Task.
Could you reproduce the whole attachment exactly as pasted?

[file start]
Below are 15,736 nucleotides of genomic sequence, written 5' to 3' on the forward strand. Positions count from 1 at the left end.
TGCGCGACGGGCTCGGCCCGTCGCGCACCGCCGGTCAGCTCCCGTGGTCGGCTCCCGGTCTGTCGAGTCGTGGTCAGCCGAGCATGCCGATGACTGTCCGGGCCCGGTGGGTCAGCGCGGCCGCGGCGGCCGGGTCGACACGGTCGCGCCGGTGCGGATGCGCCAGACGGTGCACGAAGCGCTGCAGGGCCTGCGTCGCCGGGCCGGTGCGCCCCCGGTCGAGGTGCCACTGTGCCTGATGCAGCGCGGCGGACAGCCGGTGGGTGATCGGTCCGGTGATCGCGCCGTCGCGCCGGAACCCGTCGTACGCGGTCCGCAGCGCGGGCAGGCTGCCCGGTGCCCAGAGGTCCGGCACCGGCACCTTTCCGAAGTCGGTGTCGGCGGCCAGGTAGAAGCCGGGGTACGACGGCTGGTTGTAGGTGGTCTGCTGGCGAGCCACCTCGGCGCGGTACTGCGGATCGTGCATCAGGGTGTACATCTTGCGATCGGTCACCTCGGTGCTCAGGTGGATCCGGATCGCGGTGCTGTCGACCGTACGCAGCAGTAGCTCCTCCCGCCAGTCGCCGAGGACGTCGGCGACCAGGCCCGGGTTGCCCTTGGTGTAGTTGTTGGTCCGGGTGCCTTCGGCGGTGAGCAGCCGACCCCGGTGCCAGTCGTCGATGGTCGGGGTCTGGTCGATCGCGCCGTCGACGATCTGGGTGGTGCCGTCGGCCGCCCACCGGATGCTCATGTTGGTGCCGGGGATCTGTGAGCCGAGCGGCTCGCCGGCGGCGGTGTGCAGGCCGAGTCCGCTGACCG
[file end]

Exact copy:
Below are 15,736 nucleotides of genomic sequence, written 5' to 3' on the forward strand. Positions count from 1 at the left end.
TGCGCGACGGGCTCGGCCCGTCGCGCACCGCCGGTCAGCTCCCGTGGTCGGCTCCCGGTCTGTCGAGTCGTGGTCAGCCGAGCATGCCGATGACTGTCCGGGCCCGGTGGGTCAGCGCGGCCGCGGCGGCCGGGTCGACACGGTCGCGCCGGTGCGGATGCGCCAGACGGTGCACGAAGCGCTGCAGGGCCTGCGTCGCCGGGCCGGTGCGCCCCCGGTCGAGGTGCCACTGTGCCTGATGCAGCGCGGCGGACAGCCGGTGGGTGATCGGTCCGGTGATCGCGCCGTCGCGCCGGAACCCGTCGTACGCGGTCCGCAGCGCGGGCAGGCTGCCCGGTGCCCAGAGGTCCGGCACCGGCACCTTTCCGAAGTCGGTGTCGGCGGCCAGGTAGAAGCCGGGGTACGACGGCTGGTTGTAGGTGGTCTGCTGGCGAGCCACCTCGGCGCGGTACTGCGGATCGTGCATCAGGGTGTACATCTTGCGATCGGTCACCTCGGTGCTCAGGTGGATCCGGATCGCGGTGCTGTCGACCGTACGCAGCAGTAGCTCCTCCCGCCAGTCGCCGAGGACGTCGGCGACCAGGCCCGGGTTGCCCTTGGTGTAGTTGTTGGTCCGGGTGCCTTCGGCGGTGAGCAGCCGACCCCGGTGCCAGTCGTCGATGGTCGGGGTCTGGTCGATCGCGCCGTCGACGATCTGGGTGGTGCCGTCGGCCGCCCACCGGATGCTCATGTTGGTGCCGGGGATCTGTGAGCCGAGCGGCTCGCCGGCGGCGGTGTGCAGGCCGAGTCCGCTGACCG